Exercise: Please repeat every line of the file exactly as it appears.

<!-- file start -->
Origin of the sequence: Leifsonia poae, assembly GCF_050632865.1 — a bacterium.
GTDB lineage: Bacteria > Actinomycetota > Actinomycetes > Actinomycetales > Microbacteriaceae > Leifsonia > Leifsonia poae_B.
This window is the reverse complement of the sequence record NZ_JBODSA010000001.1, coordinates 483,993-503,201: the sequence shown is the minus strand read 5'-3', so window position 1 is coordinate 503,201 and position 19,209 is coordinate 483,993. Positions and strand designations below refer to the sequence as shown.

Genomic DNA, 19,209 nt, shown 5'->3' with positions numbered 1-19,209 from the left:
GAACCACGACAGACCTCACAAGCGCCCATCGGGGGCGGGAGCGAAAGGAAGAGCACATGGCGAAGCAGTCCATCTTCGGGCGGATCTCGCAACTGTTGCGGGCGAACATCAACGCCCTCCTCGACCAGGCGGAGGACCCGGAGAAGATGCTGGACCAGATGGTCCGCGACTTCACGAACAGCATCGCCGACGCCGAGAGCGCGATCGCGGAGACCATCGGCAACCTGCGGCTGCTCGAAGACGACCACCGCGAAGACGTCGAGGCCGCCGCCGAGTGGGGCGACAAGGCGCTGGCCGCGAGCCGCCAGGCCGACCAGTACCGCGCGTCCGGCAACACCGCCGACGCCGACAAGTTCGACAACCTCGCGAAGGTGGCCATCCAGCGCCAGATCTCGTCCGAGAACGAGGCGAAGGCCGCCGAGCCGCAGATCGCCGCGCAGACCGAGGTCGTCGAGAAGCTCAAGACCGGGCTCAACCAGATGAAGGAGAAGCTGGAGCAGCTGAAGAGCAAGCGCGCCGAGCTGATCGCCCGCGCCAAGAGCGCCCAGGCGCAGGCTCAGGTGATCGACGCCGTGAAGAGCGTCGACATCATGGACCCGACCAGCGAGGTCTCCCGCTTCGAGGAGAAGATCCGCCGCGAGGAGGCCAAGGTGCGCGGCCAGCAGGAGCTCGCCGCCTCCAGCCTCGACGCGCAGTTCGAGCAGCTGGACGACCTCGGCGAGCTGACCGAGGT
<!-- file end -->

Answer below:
Origin of the sequence: Leifsonia poae, assembly GCF_050632865.1 — a bacterium.
GTDB lineage: Bacteria > Actinomycetota > Actinomycetes > Actinomycetales > Microbacteriaceae > Leifsonia > Leifsonia poae_B.
This window is the reverse complement of the sequence record NZ_JBODSA010000001.1, coordinates 483,993-503,201: the sequence shown is the minus strand read 5'-3', so window position 1 is coordinate 503,201 and position 19,209 is coordinate 483,993. Positions and strand designations below refer to the sequence as shown.

Genomic DNA, 19,209 nt, shown 5'->3' with positions numbered 1-19,209 from the left:
GAACCACGACAGACCTCACAAGCGCCCATCGGGGGCGGGAGCGAAAGGAAGAGCACATGGCGAAGCAGTCCATCTTCGGGCGGATCTCGCAACTGTTGCGGGCGAACATCAACGCCCTCCTCGACCAGGCGGAGGACCCGGAGAAGATGCTGGACCAGATGGTCCGCGACTTCACGAACAGCATCGCCGACGCCGAGAGCGCGATCGCGGAGACCATCGGCAACCTGCGGCTGCTCGAAGACGACCACCGCGAAGACGTCGAGGCCGCCGCCGAGTGGGGCGACAAGGCGCTGGCCGCGAGCCGCCAGGCCGACCAGTACCGCGCGTCCGGCAACACCGCCGACGCCGACAAGTTCGACAACCTCGCGAAGGTGGCCATCCAGCGCCAGATCTCGTCCGAGAACGAGGCGAAGGCCGCCGAGCCGCAGATCGCCGCGCAGACCGAGGTCGTCGAGAAGCTCAAGACCGGGCTCAACCAGATGAAGGAGAAGCTGGAGCAGCTGAAGAGCAAGCGCGCCGAGCTGATCGCCCGCGCCAAGAGCGCCCAGGCGCAGGCTCAGGTGATCGACGCCGTGAAGAGCGTCGACATCATGGACCCGACCAGCGAGGTCTCCCGCTTCGAGGAGAAGATCCGCCGCGAGGAGGCCAAGGTGCGCGGCCAGCAGGAGCTCGCCGCCTCCAGCCTCGACGCGCAGTTCGAGCAGCTGGACGACCTCGGCGAGCTGACCGAGGT